Just out of the extended director’s cut of The Handmaiden. Ooft that, ladies and gentlemen, was a stoater of a movie. It’s actually surprisingly funny for something so erotic. I was expecting what you usually expect with something so exquisitely beautiful and stirring – that the trade off was a slow, langurous pace and a plot heavy on introspection. What I didn’t expect was what the movie actually was, a solidly paced crime mystery with a lot of humour. If you were hoping The Handmaiden was an exquisitely shot sensual erotica, go see it, you’ll be more than satisfied. And if you would prefer to go to a movie with constant twists and turns, fun and funny, then also go see it, you’ll be more than satisfied. Now if you’ll excuse, I’m off to take a cold shower. Mercy!
Gotta be 100% honest, this is the first documentary I’ve seen at the festival that I didn’t think was very well made. So many things were just not shown, leaving me to kinda guess or fill in my own blanks. It’s about a Latina cycling group in L.A. that has a pro-equality, anti-racism, feminist ethos.
The trouble is the documentary makes it all seem a bit woo-woo. All the interviews with the members have them talk about helping their community, fighting for their community, but what form this help or fight takes is left largely unshown and unexplained. Instead they’re shown howling at the moon, having committee meetings and making rap. If this description doesn’t do justice to their work, that’s the fault of the film because any actual engagement with the community at large is absent. At one point a guy (who comes off like a total fucknugget) kinda scoffs, “They make out like it’s some civil rights thing. I don’t know if you can say you’re fighting for your community by tooling around on a bike.” He should be immediately shut down with shots of them doing fundraisers for community projects, making welcome vulnerable girls into a productive environment, going to rallies, but none of that happens. That comment is made and it just cuts to them throwing attitude around. And it makes it look like his point is valid, that it’s a style thing with no substance.
The whole film was like that. Characters had arcs with whole pieces missing. Xela leaves, Evie gains her mother’s support, but the whys are always mostly missing. Either pasted in haphazard after the fact or just told flat-out with no real explanation.
It was all just so unsatisfying.
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A documentary about Latino fathers of queer kids and their journeys supporting their children. Lovely just to hear voices you usually don’t, not in the sidelines of something else, but front and centre, main stage. Made me grateful for my own family too.
A documentary biopic of Miss Major Griffin Gracy, a trans woman of colour who was there during the Stonewall Riots and who has spent a lifetime campaigning for trans rights. She has lived a incredible life, meeting Frank “Big Black” Smith in Attica after the riots and becoming a lifelong advocate for prisoners, and opposing the prison system. She’s still campaigning at 71, with one eye and one kidney, she’s out there doing more than most folk, like myself, are doing at 21 or 31. Jesus, her energy and will are incredible. Really inspiring film.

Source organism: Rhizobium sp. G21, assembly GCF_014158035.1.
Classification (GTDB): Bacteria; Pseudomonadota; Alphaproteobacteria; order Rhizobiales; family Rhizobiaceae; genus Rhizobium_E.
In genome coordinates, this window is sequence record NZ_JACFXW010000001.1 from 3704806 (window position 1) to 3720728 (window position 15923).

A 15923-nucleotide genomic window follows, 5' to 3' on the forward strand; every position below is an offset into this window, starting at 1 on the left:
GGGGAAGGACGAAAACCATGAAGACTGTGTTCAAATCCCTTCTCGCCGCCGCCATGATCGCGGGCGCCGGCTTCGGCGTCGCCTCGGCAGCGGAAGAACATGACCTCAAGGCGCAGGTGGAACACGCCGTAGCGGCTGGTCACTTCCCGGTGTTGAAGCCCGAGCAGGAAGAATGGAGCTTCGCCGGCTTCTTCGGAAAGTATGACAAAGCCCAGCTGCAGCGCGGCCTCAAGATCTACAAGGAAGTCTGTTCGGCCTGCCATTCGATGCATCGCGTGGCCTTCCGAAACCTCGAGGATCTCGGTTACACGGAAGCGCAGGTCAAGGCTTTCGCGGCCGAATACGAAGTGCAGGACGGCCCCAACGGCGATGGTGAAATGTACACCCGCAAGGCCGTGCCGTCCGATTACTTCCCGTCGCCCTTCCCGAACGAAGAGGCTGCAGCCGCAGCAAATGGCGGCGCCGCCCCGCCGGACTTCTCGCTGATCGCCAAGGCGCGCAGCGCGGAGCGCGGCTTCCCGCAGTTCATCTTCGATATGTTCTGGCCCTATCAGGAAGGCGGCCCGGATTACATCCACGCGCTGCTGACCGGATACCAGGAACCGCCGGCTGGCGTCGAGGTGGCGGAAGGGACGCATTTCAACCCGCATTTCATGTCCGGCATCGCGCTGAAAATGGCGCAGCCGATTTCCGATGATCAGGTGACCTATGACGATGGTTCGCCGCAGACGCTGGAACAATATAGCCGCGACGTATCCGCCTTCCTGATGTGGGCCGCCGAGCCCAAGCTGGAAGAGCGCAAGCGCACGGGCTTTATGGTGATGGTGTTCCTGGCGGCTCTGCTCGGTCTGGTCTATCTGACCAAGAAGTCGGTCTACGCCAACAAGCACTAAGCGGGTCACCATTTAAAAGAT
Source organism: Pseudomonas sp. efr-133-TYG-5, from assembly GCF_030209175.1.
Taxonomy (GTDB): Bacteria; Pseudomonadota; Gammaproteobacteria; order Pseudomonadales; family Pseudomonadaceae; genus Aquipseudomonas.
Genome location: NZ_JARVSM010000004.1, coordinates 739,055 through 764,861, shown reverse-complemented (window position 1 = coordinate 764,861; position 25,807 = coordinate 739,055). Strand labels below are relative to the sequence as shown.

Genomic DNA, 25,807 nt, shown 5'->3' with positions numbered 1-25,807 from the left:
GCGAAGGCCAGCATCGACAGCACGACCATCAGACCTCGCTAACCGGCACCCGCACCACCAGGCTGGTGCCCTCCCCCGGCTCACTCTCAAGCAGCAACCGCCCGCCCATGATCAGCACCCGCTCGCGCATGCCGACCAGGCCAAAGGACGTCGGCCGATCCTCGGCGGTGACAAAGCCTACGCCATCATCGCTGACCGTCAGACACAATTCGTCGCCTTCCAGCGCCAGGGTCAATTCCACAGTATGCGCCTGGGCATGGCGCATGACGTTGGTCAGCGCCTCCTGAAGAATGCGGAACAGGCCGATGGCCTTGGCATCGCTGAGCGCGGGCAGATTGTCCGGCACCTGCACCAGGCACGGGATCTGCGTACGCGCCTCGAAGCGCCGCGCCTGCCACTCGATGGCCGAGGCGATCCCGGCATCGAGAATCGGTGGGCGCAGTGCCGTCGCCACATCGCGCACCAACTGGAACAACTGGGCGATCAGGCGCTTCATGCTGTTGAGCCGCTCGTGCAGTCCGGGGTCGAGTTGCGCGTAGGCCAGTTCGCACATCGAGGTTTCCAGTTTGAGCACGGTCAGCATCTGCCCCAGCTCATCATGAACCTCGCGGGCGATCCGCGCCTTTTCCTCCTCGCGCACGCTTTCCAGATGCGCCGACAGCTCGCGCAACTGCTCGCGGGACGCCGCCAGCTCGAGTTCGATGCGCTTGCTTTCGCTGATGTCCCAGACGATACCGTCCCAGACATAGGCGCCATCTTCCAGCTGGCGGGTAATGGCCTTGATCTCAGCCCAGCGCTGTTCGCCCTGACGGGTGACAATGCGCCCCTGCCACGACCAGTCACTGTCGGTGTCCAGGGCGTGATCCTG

A film about a father and son as they struggle to survive in the wake of a hate attack. Full of silent fury.
A very hard and incredibly moving watch. It follows the struggle of 4 Latina lesbians fighting to clear their names after they were caught up in the Satanic child sex abuse scare of the 90s. The horror of the piece is how one man basically tries to destroy the lives of three generations of women in one family and willingly takes down others in that attempt. But the women themselves remain resolute, and their story is one of strength, of solidarity, of friendship and of dignity.
An anthology of short films created by an art collective, which each segment of which corresponds to a different colour in the hanky code. I’ll be honest, the majority of this was cringeworthy laughably bad, but some was funny and cute.
One that will really stick with me was the one for needles. Now, I consider myself to have some fairly broad tastes, but I felt vanilla as fuck watching this. I mean, I charged head first into my limits. With no cuts, music or stylistic camera tricks, it simply shows a woman having her mouth stapled shut as both her lips are pierced with needles, and the skin along the line of her subclavicals pierced to give her a needle fringe necklace. Now this may be your thing, in which case good luck to you, I wish you every happiness, but this gave me the heavy boke. It was worse than every horror movie I’ve seen this year. Blood up the wall and spooky music will never compare to the sight and sound of a real woman being really punctured in the softest parts of her body. Bleurgh.
A lovely, funny, heartfelt documentary following the highs and lows of the South Korean gay men’s choir. Despite the technical difficulties, this was a lovely experience, with the extra treat to the showing being a live performance by the Edinburgh gay men’s choir. Definitely one for anybody who wants to hear All The Single Ladies performed in Korean.
A movie about the community of Sao Vicente coming together to prepare for carnival, organised by Tchinda, a trans women whose name has become a byword for queer. If you want to see a film about queer people of colour with no queerphobia, no racism, just community and celebration, this is it. The pacing is not perfect but the overall positivity of film carries the feeling of warmth amd home. Thumbs up!